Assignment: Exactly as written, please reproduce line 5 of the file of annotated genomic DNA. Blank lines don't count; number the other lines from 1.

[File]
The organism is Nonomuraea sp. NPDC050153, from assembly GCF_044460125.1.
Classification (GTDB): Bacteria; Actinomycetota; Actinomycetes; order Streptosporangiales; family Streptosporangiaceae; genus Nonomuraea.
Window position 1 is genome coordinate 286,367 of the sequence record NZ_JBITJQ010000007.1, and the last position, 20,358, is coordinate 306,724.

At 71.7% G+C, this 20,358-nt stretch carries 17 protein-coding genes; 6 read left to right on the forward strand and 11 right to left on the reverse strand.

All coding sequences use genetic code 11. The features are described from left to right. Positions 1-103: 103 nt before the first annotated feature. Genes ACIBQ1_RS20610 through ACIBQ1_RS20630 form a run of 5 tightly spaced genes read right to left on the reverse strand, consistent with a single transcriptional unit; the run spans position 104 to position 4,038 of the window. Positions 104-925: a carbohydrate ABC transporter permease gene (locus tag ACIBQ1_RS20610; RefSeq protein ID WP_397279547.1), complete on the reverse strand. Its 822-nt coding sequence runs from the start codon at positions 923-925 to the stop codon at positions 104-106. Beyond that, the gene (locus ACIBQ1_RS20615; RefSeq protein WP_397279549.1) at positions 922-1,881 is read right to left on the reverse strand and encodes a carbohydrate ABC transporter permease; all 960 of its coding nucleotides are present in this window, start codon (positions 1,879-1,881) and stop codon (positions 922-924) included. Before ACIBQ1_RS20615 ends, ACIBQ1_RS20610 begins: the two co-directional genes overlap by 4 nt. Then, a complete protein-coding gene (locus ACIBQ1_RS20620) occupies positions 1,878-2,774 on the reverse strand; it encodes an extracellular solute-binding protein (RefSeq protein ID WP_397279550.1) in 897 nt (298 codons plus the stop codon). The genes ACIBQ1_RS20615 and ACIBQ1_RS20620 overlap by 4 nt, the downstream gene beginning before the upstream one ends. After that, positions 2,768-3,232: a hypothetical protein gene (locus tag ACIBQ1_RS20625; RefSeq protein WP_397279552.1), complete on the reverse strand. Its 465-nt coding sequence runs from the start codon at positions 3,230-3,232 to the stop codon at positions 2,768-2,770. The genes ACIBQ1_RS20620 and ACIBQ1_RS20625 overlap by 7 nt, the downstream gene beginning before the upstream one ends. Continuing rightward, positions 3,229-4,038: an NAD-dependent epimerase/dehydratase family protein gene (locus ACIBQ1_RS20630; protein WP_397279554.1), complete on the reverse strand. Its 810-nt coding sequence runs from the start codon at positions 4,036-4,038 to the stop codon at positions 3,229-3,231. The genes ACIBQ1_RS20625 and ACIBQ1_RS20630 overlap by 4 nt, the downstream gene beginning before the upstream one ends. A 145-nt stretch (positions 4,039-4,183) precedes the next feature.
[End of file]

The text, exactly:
All coding sequences use genetic code 11. The features are described from left to right. Positions 1-103: 103 nt before the first annotated feature. Genes ACIBQ1_RS20610 through ACIBQ1_RS20630 form a run of 5 tightly spaced genes read right to left on the reverse strand, consistent with a single transcriptional unit; the run spans position 104 to position 4,038 of the window. Positions 104-925: a carbohydrate ABC transporter permease gene (locus tag ACIBQ1_RS20610; RefSeq protein ID WP_397279547.1), complete on the reverse strand. Its 822-nt coding sequence runs from the start codon at positions 923-925 to the stop codon at positions 104-106. Beyond that, the gene (locus ACIBQ1_RS20615; RefSeq protein WP_397279549.1) at positions 922-1,881 is read right to left on the reverse strand and encodes a carbohydrate ABC transporter permease; all 960 of its coding nucleotides are present in this window, start codon (positions 1,879-1,881) and stop codon (positions 922-924) included. Before ACIBQ1_RS20615 ends, ACIBQ1_RS20610 begins: the two co-directional genes overlap by 4 nt. Then, a complete protein-coding gene (locus ACIBQ1_RS20620) occupies positions 1,878-2,774 on the reverse strand; it encodes an extracellular solute-binding protein (RefSeq protein ID WP_397279550.1) in 897 nt (298 codons plus the stop codon). The genes ACIBQ1_RS20615 and ACIBQ1_RS20620 overlap by 4 nt, the downstream gene beginning before the upstream one ends. After that, positions 2,768-3,232: a hypothetical protein gene (locus tag ACIBQ1_RS20625; RefSeq protein WP_397279552.1), complete on the reverse strand. Its 465-nt coding sequence runs from the start codon at positions 3,230-3,232 to the stop codon at positions 2,768-2,770. The genes ACIBQ1_RS20620 and ACIBQ1_RS20625 overlap by 7 nt, the downstream gene beginning before the upstream one ends. Continuing rightward, positions 3,229-4,038: an NAD-dependent epimerase/dehydratase family protein gene (locus ACIBQ1_RS20630; protein WP_397279554.1), complete on the reverse strand. Its 810-nt coding sequence runs from the start codon at positions 4,036-4,038 to the stop codon at positions 3,229-3,231. The genes ACIBQ1_RS20625 and ACIBQ1_RS20630 overlap by 4 nt, the downstream gene beginning before the upstream one ends. A 145-nt stretch (positions 4,039-4,183) precedes the next feature.